David R. Henderson  

Hayek on Case for Freedom

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As mentioned in my previous post, I had forgotten how good Hayek's Chapter 2 of The Constitution of Liberty is. A large part of his case for freedom is based on ignorance and uncertainty. He makes the case well, but, in the following two passages, he badly overstates.

First, on p. 29, point 4:

If there were omniscient men, if we could know not only all that affects the attainment of our present wishes but also our future wants and desires, there would be little case for liberty.

Second, on p. 31, point 5:
If we knew how freedom would be used, the case for it would largely disappear.

Imagine that you, I, and everyone else know all our future wants and desires and how exactly we would use our freedom. There's still a strong case for freedom. Why? Because without freedom, we would be subject to government force. There is no reason on earth to think that a government that knows exactly what we want and exactly how we will use our freedom will give us what we want.


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CATEGORIES: Economic Philosophy




COMMENTS (5 to date)
Maximum Liberty writes:

David, you might be overreading him. I think you are reading him to mean:

If there were omniscient men, if we [each] could know not only all that affects the attainment of our [own] present wishes but also our [own] future wants and desires, there would be little case for liberty.
and
If we [each] knew how [our own] freedom would be used, the case for it would largely disappear.

I think the more charitable reading is:

If there were omniscient men, if we [each] could know not only all that affects the attainment of our [own and every other person's] present wishes but also our [own and every other person's] future wants and desires, there would be little case for liberty.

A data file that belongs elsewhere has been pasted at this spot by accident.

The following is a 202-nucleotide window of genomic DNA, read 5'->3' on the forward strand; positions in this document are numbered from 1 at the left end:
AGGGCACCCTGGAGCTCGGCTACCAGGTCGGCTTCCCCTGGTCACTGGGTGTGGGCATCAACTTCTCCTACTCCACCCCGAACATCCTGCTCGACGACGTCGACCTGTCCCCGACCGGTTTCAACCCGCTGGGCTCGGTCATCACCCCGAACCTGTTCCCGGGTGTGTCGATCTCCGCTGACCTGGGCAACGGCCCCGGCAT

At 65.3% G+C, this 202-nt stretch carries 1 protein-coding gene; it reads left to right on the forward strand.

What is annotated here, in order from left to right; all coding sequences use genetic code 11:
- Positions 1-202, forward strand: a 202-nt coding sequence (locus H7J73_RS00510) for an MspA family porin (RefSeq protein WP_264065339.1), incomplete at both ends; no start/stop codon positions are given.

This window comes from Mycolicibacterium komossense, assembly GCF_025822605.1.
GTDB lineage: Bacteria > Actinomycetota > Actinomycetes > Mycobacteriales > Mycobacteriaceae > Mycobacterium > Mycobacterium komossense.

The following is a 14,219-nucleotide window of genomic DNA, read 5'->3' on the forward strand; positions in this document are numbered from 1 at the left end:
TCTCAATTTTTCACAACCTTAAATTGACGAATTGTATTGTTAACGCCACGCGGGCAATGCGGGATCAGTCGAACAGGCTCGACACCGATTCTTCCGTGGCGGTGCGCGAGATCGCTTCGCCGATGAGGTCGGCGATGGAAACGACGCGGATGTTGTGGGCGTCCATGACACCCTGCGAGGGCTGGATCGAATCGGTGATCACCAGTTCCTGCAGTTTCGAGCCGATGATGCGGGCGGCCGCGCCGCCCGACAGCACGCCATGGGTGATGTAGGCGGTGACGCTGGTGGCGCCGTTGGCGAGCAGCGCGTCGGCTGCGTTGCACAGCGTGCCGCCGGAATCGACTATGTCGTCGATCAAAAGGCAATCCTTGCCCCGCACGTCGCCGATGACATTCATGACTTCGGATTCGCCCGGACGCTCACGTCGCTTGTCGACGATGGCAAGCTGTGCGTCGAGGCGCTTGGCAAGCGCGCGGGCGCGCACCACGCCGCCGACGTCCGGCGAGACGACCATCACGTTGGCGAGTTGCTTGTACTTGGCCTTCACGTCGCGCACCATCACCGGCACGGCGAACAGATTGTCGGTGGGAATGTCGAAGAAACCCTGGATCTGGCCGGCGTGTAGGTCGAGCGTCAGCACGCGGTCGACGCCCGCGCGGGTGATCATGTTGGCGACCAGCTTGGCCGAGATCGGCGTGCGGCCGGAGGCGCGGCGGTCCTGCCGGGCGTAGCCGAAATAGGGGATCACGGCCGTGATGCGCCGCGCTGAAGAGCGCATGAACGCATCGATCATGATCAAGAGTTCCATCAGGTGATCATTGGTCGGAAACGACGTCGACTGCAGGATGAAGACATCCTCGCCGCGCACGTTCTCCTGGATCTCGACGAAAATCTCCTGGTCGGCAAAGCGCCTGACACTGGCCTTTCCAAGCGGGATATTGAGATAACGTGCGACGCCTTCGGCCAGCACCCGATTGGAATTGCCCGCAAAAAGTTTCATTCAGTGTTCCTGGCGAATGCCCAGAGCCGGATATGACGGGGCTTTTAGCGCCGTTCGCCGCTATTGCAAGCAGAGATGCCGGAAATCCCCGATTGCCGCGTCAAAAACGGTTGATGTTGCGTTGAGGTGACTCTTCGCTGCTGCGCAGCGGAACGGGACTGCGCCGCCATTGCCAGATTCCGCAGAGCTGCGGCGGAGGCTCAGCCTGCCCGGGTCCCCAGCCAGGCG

and
If we [each] knew how freedom would be used [by every person], the case for it would largely disappear.

In this post, the idea of "making the case for liberty" stands out to me. That idea suggests a mindset: a mind set in a democratic polity. True, one who lives in a democracy frequently needs to make a case to others before getting what one wants. But notice that you never need to make a case for something where trade exists and property rights are secure; you only need to appeal to one other person, a seller, with what you offer in exchange.

In a 2003 paper I have argued that liberties, such as we have enjoyed in the US and other relatively-free nations, grew spontaneously as a consequence of still poorly-known processes. Our liberties have not been attained because anyone "made a case for" those liberties — as the democratic mindset suggests. Rather, liberties only seem to diminish where a democratic mindset prevails.

RL Styne writes:

Hayek is well-known for his work on the knowledge problem and its implications, but he seems to throw it all away when talking about universal health insurance. Weird.

Fred_PA_2000 writes:

Aren't we trapped in the conundrums of time travel here?

If we knew, and chose to change, the future; then wouldn't the future we could see change to reflect our actions today? If there were no time lag in our sequence of see f1, change1, see f2, change2, see f3, etc., then wouldn't we only see the final fn that results from the complete sequence of changes we had enacted? Unless, perhaps, the process never converges. Maybe we could "blow up" the future (whatever *that* means).

But if it did converge, then wouldn't the future we'd see match the future we'd want? Hence there would be no need for freedom, since presumably we'd never choose to use it.

interesting. (But headache inducing.)

DR Jensen writes:

The "omniscient men" argument was never compelling.

Assuming we knew how liberty would be used (and misused), then we would also know what would happen when there is no liberty.

The problem is not that governments don't know what the people want or want to do, the problem is governments don't care about what the people want or want to do and, worse, want the masses to do only what the enlightened elite think is best.

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